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BellaOnline's Wine Editor

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Your First Wine Cellar

Guest Author - Jim Fortune

Which comes first - the wine or the storage place. First you start with the bottles of wine. Let's figure out how many we are going to store and then figure out how and where to store them.

Your first question is probably - How many bottles?

Start with a small collection of 50 bottles. I had to laugh when I read this the first time. 50 bottles of wine at an average of $10 is $500. Note the price I mentioned was only $10. That could be a lot of money or it might be pocket change depending on your situation. But you are not going to buy them all at once. At least I didn't. Why 50 bottles? Your inventory should get rotated every six to twelve months. Mine is on the six month side. Yours might be different. We have between 1 and 2 bottles every weekend. And usually none at all during the week. There are days when a bottle is called for during the week, but not many.

So let's start. Depending upon the number of celebrations you have in a six month period of time, birthdays, anniversary, etc., you might only want to keep three bottles of sparkling wine in your cellar. I say sparkling because most of the bubbly that is available for under $10 is sparkling and not Champagne. If you have Jewish friends, you might want a bottle or two of kosher wine; maybe one red and one white. No Jewish friends? Get 5 bottles of bubbly. So now you have your first 5 bottles of wine. This is easy, right? If you tend to drink more red than white or vice versa, plan on twice as many bottles of your favorite color and half of the other. For example, if you like reds, plan on stocking 30 bottles of red and 15 bottles of white. 30 plus 15 plus 3 sparkling wines and 2 kosher wines makes 50 bottles in your new cellar.

Your next question might be - Where to put it?

I am sure you have heard it before. It's all about location, location, location. You want some place where the temperature is fairly constant throughout the year. Living on my budget, I don't have a refrigerated wine rack system. Maybe some day I will. And maybe some day I will win the Lotto too. For right now, I have four cardboard cases of wine in my spare bedroom on the north side of the house where the temperature in the summer and winter is almost always cool. I would say that the average year round temperature in that room is about 55. You might be tempted to start your "cellar" in a kitchen pantry since it will be close to your serving and drinking area. While pantry locations differ from floor plan to floor plan, be sure that your pantry is not near a heat source like a chimney or heating flue where the temperature could fluctuate in the wintertime depending on whether or not you had a fire in the fireplace, or the temperature goes down outside and goes up inside, on a cold and snowy night, when you turn on the furnace.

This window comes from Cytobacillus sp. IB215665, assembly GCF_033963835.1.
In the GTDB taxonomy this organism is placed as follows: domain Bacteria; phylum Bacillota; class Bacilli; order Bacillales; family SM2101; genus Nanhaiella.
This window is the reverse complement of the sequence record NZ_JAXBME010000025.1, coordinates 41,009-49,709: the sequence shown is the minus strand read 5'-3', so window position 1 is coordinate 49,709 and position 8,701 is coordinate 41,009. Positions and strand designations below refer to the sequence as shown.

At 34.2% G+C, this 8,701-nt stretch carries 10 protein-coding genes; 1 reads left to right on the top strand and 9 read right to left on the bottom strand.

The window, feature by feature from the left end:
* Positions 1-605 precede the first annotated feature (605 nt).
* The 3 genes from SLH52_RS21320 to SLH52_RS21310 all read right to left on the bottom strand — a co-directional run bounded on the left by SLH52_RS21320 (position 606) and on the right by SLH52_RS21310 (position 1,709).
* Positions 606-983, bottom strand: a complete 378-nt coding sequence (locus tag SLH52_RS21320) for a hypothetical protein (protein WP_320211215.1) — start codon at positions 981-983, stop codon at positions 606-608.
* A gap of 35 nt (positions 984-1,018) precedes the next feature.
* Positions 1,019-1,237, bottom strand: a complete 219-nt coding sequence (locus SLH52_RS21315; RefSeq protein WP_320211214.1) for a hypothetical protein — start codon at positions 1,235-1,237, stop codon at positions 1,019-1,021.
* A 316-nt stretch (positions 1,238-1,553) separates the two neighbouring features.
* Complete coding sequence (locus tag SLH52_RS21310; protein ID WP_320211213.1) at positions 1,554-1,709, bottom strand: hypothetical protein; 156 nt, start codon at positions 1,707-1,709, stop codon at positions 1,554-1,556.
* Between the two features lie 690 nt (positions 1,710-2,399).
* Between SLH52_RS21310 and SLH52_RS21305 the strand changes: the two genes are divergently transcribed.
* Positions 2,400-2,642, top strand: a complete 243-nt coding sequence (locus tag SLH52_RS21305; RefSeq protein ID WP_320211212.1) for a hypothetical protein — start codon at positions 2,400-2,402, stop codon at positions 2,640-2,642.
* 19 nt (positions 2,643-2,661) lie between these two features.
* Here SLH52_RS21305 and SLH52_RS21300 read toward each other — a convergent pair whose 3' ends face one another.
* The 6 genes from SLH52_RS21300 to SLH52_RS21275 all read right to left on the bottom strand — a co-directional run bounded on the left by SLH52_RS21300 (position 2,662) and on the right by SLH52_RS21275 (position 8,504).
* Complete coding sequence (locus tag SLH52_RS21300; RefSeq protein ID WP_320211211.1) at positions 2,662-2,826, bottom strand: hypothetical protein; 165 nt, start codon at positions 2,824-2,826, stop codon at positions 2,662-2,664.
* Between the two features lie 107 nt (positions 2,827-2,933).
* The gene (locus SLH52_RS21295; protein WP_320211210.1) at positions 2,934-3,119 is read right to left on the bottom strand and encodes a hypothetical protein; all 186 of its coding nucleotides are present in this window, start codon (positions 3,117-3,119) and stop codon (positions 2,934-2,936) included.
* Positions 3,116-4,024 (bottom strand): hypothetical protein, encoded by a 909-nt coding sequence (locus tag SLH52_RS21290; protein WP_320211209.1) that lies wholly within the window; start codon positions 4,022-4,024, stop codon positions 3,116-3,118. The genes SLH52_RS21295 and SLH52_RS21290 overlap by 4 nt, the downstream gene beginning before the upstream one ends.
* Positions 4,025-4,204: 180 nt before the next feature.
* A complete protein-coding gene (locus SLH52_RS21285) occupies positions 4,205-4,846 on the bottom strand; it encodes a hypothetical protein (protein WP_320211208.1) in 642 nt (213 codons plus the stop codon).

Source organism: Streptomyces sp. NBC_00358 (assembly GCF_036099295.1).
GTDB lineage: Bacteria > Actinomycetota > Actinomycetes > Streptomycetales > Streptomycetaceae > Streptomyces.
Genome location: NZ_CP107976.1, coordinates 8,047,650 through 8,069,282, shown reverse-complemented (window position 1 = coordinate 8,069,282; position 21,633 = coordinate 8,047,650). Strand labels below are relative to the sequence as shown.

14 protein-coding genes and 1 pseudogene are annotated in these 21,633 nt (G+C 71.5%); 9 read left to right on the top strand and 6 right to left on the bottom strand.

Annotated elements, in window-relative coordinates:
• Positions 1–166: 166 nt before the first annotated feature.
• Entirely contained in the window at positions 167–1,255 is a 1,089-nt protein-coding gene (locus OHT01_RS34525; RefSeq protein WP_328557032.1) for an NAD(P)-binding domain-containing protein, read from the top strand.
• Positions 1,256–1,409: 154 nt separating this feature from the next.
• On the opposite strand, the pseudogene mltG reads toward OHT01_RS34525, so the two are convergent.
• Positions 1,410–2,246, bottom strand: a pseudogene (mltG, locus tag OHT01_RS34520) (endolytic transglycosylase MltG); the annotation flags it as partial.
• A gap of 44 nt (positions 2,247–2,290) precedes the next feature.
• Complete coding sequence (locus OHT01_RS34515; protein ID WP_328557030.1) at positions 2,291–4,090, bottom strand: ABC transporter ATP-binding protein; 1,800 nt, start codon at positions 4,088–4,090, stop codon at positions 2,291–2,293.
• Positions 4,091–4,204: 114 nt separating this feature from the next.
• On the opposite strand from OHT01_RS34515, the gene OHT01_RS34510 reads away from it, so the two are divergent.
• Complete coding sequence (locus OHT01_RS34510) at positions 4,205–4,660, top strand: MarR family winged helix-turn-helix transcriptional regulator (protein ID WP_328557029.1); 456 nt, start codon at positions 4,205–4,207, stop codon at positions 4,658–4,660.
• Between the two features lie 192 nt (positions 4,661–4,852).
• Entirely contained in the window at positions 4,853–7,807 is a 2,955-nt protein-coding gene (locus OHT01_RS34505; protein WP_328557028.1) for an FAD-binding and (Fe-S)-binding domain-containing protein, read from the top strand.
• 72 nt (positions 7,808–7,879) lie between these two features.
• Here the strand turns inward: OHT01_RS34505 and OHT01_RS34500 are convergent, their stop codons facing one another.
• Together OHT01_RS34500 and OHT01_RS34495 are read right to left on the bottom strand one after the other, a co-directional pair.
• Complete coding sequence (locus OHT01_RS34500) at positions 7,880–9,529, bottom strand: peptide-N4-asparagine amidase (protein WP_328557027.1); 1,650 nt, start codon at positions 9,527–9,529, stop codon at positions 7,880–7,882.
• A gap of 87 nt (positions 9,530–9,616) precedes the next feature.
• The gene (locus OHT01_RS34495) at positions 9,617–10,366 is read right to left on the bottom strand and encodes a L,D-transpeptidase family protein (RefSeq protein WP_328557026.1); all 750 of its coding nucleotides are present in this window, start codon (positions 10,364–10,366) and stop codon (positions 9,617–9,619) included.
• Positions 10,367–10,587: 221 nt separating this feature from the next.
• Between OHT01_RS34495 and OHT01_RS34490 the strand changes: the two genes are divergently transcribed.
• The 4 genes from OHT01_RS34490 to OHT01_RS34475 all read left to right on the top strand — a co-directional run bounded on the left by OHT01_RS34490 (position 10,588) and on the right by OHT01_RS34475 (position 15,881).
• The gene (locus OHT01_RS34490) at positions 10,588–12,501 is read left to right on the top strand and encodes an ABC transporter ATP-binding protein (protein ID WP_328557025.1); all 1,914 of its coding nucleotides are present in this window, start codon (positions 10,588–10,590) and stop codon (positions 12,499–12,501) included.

Now you are down to the next question - What to use for storage:

As stated above, I have four cardboard boxes along the wall of the spare bedroom on my lower level. The next time you go to your favorite place* to buy your wines, ask the person behind the counter if they have a box you can put the wine into to carry home. I must admit that I got one box from a case purchase I made of J. Lohr Chardonnay. As I consumed the nectar of the gods, I mean as I drank my J. Lohr Chardonnay, I replaced the empty slots in the case with additional new purchases of wine. The place should also be dark, so you may want to think twice about cutting off the tops of your cardboard boxes if you need the wine to be dark and your spare bedroom is not dark most, like 95% of the time.

* Hopefully you will develop a relationship with a knowledgeable wine person at a local wine shop. I go to one place just about all of the time and they have prices of the wine on the shelf, and I can go up and down the aisle and pick out the next batch of wines for under $10 without having to bother anyone. There is no relationship here; I do some research at The Wine Sleuth web site (http://www.thewinesleuth.com). I also go to a real wine shop that looks like a library on the inside. All of the wine is laying on its side on wooden shelves, and arranged according to varietals. I bought my fist bottle of J. Lohr here over 12 years ago. So having a relationship with this kind of wine person beats going to the supermarket to get all of your wines and picking them out by the price and going home with who knows what. The third place I go to is down by the railroad tracks - literally. The staff is quite knowledgeable and it is a great place to check out the under $10 wines by asking instead of buying a bunch and trying them myself.

I will continue with more tips in the next article and I will discuss bottle tags, temperature and humidity, diversification, plain and fancy cellars.

Until next time, let me know what is on your mind, and how you are doing, O.K.?

Oh - have you signed up for our Wine Newsletter?

Jim Fortune - the Bella Wine Guy
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Content copyright © 2014 by Jim Fortune. All rights reserved.
This content was written by Jim Fortune. If you wish to use this content in any manner, you need written permission. Contact Peter F May for details.

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